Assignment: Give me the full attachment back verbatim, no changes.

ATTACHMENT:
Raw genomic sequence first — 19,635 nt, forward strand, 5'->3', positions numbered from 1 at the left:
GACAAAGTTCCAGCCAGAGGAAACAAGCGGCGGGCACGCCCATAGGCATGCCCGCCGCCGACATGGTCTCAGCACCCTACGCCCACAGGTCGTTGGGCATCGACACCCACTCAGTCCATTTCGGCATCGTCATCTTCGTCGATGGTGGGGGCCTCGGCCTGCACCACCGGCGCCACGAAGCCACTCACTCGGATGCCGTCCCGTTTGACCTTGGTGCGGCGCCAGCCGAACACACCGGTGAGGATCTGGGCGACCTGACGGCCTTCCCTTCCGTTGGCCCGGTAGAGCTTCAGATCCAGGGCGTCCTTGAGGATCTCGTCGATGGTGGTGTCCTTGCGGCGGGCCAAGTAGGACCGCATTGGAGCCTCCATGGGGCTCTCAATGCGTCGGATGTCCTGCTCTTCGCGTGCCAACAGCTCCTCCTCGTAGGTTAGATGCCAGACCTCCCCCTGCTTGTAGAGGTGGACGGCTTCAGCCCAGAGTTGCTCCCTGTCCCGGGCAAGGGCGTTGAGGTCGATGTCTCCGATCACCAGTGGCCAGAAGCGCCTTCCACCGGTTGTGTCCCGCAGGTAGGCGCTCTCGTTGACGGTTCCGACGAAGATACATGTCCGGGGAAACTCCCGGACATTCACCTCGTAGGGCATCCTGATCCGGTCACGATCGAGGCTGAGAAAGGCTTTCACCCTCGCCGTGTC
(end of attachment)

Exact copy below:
Raw genomic sequence first — 19,635 nt, forward strand, 5'->3', positions numbered from 1 at the left:
GACAAAGTTCCAGCCAGAGGAAACAAGCGGCGGGCACGCCCATAGGCATGCCCGCCGCCGACATGGTCTCAGCACCCTACGCCCACAGGTCGTTGGGCATCGACACCCACTCAGTCCATTTCGGCATCGTCATCTTCGTCGATGGTGGGGGCCTCGGCCTGCACCACCGGCGCCACGAAGCCACTCACTCGGATGCCGTCCCGTTTGACCTTGGTGCGGCGCCAGCCGAACACACCGGTGAGGATCTGGGCGACCTGACGGCCTTCCCTTCCGTTGGCCCGGTAGAGCTTCAGATCCAGGGCGTCCTTGAGGATCTCGTCGATGGTGGTGTCCTTGCGGCGGGCCAAGTAGGACCGCATTGGAGCCTCCATGGGGCTCTCAATGCGTCGGATGTCCTGCTCTTCGCGTGCCAACAGCTCCTCCTCGTAGGTTAGATGCCAGACCTCCCCCTGCTTGTAGAGGTGGACGGCTTCAGCCCAGAGTTGCTCCCTGTCCCGGGCAAGGGCGTTGAGGTCGATGTCTCCGATCACCAGTGGCCAGAAGCGCCTTCCACCGGTTGTGTCCCGCAGGTAGGCGCTCTCGTTGACGGTTCCGACGAAGATACATGTCCGGGGAAACTCCCGGACATTCACCTCGTAGGGCATCCTGATCCGGTCACGATCGAGGCTGAGAAAGGCTTTCACCCTCGCCGTGTC